Citizen taxi service Uber is no stranger to negative publicity.
It made headlines when one of its cars was attacked by a protester in Paris, when an off-duty driver allegedly kidnapped a customer and even when another alleged kidnapping led to a high-speed car chase.
According to a report by CNN, car-service competitor Lyft claims Uber ordered and canceled thousands of Lyft rides in an attempt to blow past the competition.
The outlet says — according to data provided to it by Lyft — nearly 200 Uber employees have made and then canceled more than 5,500 ride reservations since October of 2013.
Lyft says it confirmed the so-called phantom reservations by cross-referencing Uber's phone data with its own.
A tactic like this could affect Lyft's business in the short term because each reservation makes a driver unavailable to real customers, which means less money for Lyft. In the long term, it could affect Lyft's image as a reliable, available service.
The Next Web has Uber's response to the allegations, which says the accusations are "patently false." The outlet offers up the benefit of the doubt, writing, "It may have come from over-zealous users and not actual Uber employees."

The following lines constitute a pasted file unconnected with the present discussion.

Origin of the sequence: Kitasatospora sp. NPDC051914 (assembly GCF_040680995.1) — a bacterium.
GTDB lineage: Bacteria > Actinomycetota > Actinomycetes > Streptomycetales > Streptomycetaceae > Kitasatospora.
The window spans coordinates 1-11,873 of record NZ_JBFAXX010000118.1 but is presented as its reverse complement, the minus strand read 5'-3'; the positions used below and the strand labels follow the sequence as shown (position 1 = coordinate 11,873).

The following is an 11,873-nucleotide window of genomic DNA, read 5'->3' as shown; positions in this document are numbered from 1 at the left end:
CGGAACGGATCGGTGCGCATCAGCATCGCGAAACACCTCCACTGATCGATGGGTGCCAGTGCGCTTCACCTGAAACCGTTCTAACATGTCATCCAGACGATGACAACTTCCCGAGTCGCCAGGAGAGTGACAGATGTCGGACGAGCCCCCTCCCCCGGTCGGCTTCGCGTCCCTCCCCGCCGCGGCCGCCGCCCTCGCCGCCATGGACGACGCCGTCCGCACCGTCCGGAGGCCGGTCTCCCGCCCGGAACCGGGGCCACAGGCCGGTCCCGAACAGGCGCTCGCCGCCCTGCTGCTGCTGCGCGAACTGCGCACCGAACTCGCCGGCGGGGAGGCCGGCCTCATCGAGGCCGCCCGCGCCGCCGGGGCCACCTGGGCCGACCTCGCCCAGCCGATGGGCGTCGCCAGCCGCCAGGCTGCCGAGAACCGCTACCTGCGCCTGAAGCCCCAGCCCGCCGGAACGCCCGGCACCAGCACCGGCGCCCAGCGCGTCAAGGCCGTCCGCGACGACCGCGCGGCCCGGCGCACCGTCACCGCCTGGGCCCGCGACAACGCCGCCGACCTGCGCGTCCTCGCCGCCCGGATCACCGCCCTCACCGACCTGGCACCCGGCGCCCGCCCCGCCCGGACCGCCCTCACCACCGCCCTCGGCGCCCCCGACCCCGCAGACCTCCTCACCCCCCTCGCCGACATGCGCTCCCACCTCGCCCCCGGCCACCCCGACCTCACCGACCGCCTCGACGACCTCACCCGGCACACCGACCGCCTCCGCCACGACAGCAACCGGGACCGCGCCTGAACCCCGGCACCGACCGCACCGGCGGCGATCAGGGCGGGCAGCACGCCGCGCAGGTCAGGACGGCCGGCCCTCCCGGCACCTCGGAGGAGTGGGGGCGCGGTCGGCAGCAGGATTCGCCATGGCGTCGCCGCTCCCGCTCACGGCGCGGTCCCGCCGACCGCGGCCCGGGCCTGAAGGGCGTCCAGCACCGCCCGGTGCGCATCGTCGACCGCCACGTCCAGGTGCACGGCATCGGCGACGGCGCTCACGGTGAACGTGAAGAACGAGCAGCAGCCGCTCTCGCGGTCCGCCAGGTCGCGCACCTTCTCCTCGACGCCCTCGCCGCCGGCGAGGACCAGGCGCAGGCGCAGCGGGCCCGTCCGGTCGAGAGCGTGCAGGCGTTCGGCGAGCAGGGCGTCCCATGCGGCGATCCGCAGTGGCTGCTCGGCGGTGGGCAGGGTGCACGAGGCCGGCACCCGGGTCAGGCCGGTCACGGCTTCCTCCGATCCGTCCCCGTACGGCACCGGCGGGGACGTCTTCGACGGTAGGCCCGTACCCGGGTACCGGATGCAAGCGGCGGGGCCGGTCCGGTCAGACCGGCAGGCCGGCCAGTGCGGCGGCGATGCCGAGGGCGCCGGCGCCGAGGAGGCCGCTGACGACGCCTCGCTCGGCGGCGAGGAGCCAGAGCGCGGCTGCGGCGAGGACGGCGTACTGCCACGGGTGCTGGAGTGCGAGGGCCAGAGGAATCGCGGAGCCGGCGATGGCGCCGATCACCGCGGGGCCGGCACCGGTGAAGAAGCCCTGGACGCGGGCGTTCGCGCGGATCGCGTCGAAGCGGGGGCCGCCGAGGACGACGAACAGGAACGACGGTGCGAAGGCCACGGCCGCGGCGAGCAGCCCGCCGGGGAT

But several outlets have pointed out Uber's been accused of using these same tactics in the past. Car service Gett allegedly faced "phantom reservations" from Uber employees in January of this year. Uber later responded to those allegations, saying, "The sales tactics were too aggressive."
And GigaOM notes Uber has come after Lyft in the past. The company offered a $500 bonus to Lyft drivers who switched to Uber and even launched a "shave the 'stache" campaign encouraging drivers to make the switch.
In the end, Uber is vehemently denying it's using such tactics, and Lyft is vehemently insisting it is. Lyft's data versus Uber's word — looks like you'll have to decide.
This video includes images from Getty Images.